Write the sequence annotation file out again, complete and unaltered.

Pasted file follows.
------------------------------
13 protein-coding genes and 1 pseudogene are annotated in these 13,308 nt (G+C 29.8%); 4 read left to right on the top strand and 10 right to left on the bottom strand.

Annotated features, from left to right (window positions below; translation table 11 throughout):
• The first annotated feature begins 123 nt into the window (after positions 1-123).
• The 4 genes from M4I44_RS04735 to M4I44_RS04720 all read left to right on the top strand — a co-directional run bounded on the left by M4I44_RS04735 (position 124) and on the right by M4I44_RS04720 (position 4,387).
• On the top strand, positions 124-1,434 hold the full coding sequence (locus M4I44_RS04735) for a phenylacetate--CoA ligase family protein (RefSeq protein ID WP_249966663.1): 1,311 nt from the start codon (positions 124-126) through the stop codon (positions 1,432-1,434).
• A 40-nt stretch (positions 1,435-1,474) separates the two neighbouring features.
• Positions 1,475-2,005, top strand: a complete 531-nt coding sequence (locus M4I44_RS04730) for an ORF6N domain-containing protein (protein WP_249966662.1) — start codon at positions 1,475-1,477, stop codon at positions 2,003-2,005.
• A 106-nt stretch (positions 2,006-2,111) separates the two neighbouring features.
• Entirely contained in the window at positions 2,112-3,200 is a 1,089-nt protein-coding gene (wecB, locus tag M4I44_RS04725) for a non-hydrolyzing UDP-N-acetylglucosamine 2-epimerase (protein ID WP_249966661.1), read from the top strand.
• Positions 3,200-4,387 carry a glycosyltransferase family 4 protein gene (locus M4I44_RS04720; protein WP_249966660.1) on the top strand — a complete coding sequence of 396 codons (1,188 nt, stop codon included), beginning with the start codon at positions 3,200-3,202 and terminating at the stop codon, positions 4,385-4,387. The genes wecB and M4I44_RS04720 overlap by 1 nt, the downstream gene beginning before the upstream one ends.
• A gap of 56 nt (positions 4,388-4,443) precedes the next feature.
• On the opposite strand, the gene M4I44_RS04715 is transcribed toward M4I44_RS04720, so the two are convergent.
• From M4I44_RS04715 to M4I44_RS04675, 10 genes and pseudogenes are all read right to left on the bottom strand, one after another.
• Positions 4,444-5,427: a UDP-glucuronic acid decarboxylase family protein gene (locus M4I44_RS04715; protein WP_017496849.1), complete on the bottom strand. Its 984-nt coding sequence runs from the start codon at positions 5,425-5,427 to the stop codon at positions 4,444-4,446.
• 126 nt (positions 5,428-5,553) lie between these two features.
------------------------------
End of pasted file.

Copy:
13 protein-coding genes and 1 pseudogene are annotated in these 13,308 nt (G+C 29.8%); 4 read left to right on the top strand and 10 right to left on the bottom strand.

Annotated features, from left to right (window positions below; translation table 11 throughout):
• The first annotated feature begins 123 nt into the window (after positions 1-123).
• The 4 genes from M4I44_RS04735 to M4I44_RS04720 all read left to right on the top strand — a co-directional run bounded on the left by M4I44_RS04735 (position 124) and on the right by M4I44_RS04720 (position 4,387).
• On the top strand, positions 124-1,434 hold the full coding sequence (locus M4I44_RS04735) for a phenylacetate--CoA ligase family protein (RefSeq protein ID WP_249966663.1): 1,311 nt from the start codon (positions 124-126) through the stop codon (positions 1,432-1,434).
• A 40-nt stretch (positions 1,435-1,474) separates the two neighbouring features.
• Positions 1,475-2,005, top strand: a complete 531-nt coding sequence (locus M4I44_RS04730) for an ORF6N domain-containing protein (protein WP_249966662.1) — start codon at positions 1,475-1,477, stop codon at positions 2,003-2,005.
• A 106-nt stretch (positions 2,006-2,111) separates the two neighbouring features.
• Entirely contained in the window at positions 2,112-3,200 is a 1,089-nt protein-coding gene (wecB, locus tag M4I44_RS04725) for a non-hydrolyzing UDP-N-acetylglucosamine 2-epimerase (protein ID WP_249966661.1), read from the top strand.
• Positions 3,200-4,387 carry a glycosyltransferase family 4 protein gene (locus M4I44_RS04720; protein WP_249966660.1) on the top strand — a complete coding sequence of 396 codons (1,188 nt, stop codon included), beginning with the start codon at positions 3,200-3,202 and terminating at the stop codon, positions 4,385-4,387. The genes wecB and M4I44_RS04720 overlap by 1 nt, the downstream gene beginning before the upstream one ends.
• A gap of 56 nt (positions 4,388-4,443) precedes the next feature.
• On the opposite strand, the gene M4I44_RS04715 is transcribed toward M4I44_RS04720, so the two are convergent.
• From M4I44_RS04715 to M4I44_RS04675, 10 genes and pseudogenes are all read right to left on the bottom strand, one after another.
• Positions 4,444-5,427: a UDP-glucuronic acid decarboxylase family protein gene (locus M4I44_RS04715; protein WP_017496849.1), complete on the bottom strand. Its 984-nt coding sequence runs from the start codon at positions 5,425-5,427 to the stop codon at positions 4,444-4,446.
• 126 nt (positions 5,428-5,553) lie between these two features.